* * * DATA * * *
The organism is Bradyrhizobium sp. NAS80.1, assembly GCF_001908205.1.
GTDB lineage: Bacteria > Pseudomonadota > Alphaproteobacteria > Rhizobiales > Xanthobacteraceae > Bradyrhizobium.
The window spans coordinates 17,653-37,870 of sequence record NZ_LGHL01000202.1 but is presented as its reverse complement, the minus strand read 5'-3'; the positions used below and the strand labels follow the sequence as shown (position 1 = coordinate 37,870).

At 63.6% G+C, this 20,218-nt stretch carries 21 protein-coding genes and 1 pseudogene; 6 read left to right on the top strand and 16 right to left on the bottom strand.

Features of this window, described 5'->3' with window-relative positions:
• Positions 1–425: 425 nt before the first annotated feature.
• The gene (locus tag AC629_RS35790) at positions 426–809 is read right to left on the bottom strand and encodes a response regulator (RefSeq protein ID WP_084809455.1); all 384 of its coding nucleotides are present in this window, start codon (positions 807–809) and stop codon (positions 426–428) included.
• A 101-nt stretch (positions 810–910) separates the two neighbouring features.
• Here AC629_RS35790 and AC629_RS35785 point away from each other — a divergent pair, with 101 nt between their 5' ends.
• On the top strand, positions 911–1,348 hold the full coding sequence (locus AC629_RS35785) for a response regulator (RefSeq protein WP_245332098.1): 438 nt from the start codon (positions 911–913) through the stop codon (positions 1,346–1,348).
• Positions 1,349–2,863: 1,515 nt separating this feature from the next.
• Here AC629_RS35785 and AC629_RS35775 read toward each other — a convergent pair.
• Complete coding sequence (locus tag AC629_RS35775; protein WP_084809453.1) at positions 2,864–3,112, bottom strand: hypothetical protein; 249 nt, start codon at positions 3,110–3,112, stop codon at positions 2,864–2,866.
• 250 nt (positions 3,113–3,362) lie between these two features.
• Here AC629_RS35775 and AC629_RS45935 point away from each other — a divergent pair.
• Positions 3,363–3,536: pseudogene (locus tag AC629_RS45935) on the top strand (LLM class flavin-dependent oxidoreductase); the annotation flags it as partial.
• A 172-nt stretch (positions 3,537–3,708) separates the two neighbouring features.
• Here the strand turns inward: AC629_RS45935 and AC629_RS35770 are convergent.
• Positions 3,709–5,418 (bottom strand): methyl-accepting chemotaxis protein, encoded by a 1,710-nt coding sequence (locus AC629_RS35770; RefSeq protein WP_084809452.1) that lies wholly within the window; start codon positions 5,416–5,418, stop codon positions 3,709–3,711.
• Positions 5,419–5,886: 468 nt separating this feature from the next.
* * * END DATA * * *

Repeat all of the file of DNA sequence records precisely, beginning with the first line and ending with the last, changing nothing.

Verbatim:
The organism is Bradyrhizobium sp. NAS80.1, assembly GCF_001908205.1.
GTDB lineage: Bacteria > Pseudomonadota > Alphaproteobacteria > Rhizobiales > Xanthobacteraceae > Bradyrhizobium.
The window spans coordinates 17,653-37,870 of sequence record NZ_LGHL01000202.1 but is presented as its reverse complement, the minus strand read 5'-3'; the positions used below and the strand labels follow the sequence as shown (position 1 = coordinate 37,870).

At 63.6% G+C, this 20,218-nt stretch carries 21 protein-coding genes and 1 pseudogene; 6 read left to right on the top strand and 16 right to left on the bottom strand.

Features of this window, described 5'->3' with window-relative positions:
• Positions 1–425: 425 nt before the first annotated feature.
• The gene (locus tag AC629_RS35790) at positions 426–809 is read right to left on the bottom strand and encodes a response regulator (RefSeq protein ID WP_084809455.1); all 384 of its coding nucleotides are present in this window, start codon (positions 807–809) and stop codon (positions 426–428) included.
• A 101-nt stretch (positions 810–910) separates the two neighbouring features.
• Here AC629_RS35790 and AC629_RS35785 point away from each other — a divergent pair, with 101 nt between their 5' ends.
• On the top strand, positions 911–1,348 hold the full coding sequence (locus AC629_RS35785) for a response regulator (RefSeq protein WP_245332098.1): 438 nt from the start codon (positions 911–913) through the stop codon (positions 1,346–1,348).
• Positions 1,349–2,863: 1,515 nt separating this feature from the next.
• Here AC629_RS35785 and AC629_RS35775 read toward each other — a convergent pair.
• Complete coding sequence (locus tag AC629_RS35775; protein WP_084809453.1) at positions 2,864–3,112, bottom strand: hypothetical protein; 249 nt, start codon at positions 3,110–3,112, stop codon at positions 2,864–2,866.
• 250 nt (positions 3,113–3,362) lie between these two features.
• Here AC629_RS35775 and AC629_RS45935 point away from each other — a divergent pair.
• Positions 3,363–3,536: pseudogene (locus tag AC629_RS45935) on the top strand (LLM class flavin-dependent oxidoreductase); the annotation flags it as partial.
• A 172-nt stretch (positions 3,537–3,708) separates the two neighbouring features.
• Here the strand turns inward: AC629_RS45935 and AC629_RS35770 are convergent.
• Positions 3,709–5,418 (bottom strand): methyl-accepting chemotaxis protein, encoded by a 1,710-nt coding sequence (locus AC629_RS35770; RefSeq protein WP_084809452.1) that lies wholly within the window; start codon positions 5,416–5,418, stop codon positions 3,709–3,711.
• Positions 5,419–5,886: 468 nt separating this feature from the next.